It is maybe important to acknowledge that dwelling in the present may sometimes be painful and stressful if we are in crisis. However, a self-compassionate response to our pain with empathy, understanding and caring for what we need in the moment may help us to face rather than avoid difficult times.

It’s like all the chaotic energy firing around in a thunder storm, it needs be discharged to find ground and be earthed. Likewise for us, sometimes the way to calm the storm is to put our feet on the ground and take a few deep breaths and see where we are and what we need right in this moment.

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What we may be

In Shakespeare’s Hamlet, Ophelia says “Lord, we know what we are, but not what we may be.” This quote points to future possibilities and potential being unknown. For Ophelia and Hamlet, whose lives were written by someone else, namely Shakespeare, they didn’t get much say over how things turned out for them. However, we can create our own narrative in life. Piero Furrucci took forward a passion, believing that visualisation and imagination can change and determine our situations; that through, love, kindness and creativity, lives may be transformed. In this week’s group we used one of Ferrucci’s visualisation exercises together. The exercise allowed us to meet a part of ourselves (as we all have many parts, for example, the part that wants to go for an early morning walk each day and the part that wants to sleep in). Ferucci’s exercise allowed us to meet a part and find out a bit more about it.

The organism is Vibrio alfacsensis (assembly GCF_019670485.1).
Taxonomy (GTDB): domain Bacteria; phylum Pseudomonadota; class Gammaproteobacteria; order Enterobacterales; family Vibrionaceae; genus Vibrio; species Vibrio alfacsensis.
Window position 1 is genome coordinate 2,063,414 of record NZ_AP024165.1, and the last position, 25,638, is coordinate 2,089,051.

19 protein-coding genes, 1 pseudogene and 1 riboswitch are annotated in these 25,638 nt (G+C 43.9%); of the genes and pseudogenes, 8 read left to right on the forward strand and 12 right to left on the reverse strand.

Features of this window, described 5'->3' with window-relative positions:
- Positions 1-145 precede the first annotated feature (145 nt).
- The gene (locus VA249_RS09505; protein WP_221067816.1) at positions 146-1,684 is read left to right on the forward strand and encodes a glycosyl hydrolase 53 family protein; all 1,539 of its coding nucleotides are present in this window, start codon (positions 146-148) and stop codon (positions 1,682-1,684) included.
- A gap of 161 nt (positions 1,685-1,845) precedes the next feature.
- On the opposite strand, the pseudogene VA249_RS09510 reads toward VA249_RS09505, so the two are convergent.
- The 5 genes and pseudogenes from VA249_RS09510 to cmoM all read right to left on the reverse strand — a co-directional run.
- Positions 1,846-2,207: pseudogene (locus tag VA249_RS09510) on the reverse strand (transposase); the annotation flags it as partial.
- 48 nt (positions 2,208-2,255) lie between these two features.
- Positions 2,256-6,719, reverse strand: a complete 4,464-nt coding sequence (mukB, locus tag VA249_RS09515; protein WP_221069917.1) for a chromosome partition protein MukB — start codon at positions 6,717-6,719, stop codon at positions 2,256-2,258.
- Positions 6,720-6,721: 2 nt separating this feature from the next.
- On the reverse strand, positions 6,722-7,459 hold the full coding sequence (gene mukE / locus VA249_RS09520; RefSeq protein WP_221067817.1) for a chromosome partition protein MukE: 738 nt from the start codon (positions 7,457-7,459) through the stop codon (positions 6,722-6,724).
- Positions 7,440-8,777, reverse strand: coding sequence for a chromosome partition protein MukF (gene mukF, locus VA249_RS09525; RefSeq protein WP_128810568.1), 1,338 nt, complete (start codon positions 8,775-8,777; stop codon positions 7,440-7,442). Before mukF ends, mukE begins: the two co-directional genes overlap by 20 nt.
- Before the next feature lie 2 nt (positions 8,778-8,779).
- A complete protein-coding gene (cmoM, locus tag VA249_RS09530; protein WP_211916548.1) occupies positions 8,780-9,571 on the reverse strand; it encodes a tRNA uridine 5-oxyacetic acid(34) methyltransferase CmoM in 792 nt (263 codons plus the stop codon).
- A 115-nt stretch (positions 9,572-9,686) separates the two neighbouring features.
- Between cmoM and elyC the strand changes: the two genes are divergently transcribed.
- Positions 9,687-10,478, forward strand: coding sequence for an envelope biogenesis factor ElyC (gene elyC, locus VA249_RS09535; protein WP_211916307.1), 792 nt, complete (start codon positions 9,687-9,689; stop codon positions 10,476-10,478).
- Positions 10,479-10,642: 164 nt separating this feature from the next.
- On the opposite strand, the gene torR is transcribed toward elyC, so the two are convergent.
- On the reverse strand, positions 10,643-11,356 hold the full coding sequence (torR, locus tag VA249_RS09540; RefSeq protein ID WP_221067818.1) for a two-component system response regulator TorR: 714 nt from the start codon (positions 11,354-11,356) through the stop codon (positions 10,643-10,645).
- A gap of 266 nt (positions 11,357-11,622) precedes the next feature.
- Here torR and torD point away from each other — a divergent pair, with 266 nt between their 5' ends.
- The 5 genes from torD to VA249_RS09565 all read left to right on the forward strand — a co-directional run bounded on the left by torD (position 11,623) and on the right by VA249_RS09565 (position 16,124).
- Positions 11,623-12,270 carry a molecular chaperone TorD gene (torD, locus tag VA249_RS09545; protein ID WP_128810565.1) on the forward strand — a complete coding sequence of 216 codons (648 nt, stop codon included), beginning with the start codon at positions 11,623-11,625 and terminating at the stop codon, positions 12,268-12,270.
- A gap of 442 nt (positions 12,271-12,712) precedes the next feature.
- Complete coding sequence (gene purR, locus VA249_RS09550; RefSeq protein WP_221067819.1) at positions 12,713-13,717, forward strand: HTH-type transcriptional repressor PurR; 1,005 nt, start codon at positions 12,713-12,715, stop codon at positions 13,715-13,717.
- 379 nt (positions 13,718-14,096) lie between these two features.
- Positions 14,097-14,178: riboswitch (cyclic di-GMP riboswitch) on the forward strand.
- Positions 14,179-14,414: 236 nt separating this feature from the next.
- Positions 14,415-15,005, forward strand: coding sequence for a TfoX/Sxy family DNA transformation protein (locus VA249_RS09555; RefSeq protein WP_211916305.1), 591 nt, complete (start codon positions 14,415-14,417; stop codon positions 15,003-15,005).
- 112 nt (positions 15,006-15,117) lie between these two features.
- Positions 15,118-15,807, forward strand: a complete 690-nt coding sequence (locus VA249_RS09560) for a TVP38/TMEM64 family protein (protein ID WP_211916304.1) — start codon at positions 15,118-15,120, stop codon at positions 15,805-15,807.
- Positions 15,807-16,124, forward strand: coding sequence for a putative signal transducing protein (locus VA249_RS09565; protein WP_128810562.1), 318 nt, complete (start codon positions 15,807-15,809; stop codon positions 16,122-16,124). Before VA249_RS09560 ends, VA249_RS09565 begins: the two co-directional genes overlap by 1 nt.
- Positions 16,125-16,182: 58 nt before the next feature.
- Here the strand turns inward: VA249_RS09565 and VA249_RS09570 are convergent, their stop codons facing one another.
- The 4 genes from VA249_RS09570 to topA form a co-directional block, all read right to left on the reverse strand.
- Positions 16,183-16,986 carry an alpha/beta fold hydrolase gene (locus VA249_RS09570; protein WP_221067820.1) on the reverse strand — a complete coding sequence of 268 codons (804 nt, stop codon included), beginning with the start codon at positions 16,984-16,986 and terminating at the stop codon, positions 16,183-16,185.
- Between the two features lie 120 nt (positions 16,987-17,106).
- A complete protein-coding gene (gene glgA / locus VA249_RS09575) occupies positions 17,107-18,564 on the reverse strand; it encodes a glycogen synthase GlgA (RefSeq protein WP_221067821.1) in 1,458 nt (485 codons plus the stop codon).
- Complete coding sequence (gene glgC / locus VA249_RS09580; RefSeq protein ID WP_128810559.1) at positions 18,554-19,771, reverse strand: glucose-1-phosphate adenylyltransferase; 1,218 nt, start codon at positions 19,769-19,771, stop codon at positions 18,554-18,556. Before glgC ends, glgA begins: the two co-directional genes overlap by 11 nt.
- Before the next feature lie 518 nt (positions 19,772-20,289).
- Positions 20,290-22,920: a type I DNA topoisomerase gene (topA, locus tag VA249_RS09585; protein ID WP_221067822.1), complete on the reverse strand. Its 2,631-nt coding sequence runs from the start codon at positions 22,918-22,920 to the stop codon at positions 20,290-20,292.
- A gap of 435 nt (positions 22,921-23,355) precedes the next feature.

Our group experiences included finding perfectionist parts, and seeing that perhaps things did not always have to be exact. Some found parts that were looking for nurture and care and realised the ways this could be achieved, some realised the part that would like to just relax and be, and others found a hope in future possibilities.

When we find a part of ourselves, and what it might need and start to be kind to it, this will hopefully help us to be less critical towards the parts of ourselves that we feel uncomfortable with and try to avoid. If we find out what the part needs, we can transform that part through our understanding of it.

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More lighthearted jokes from group members!

Fun is an important part of our well-being

“Don’t buy anything with velcro, it’s a total rip off!”
“Hedgehogs eh? Why don’t they just share the hedge?!” 
“I’m not doing this stay at home thing for the good of my health you know!”
“Don’t buy a spider from the pet shop, you can get one cheaper from the web!”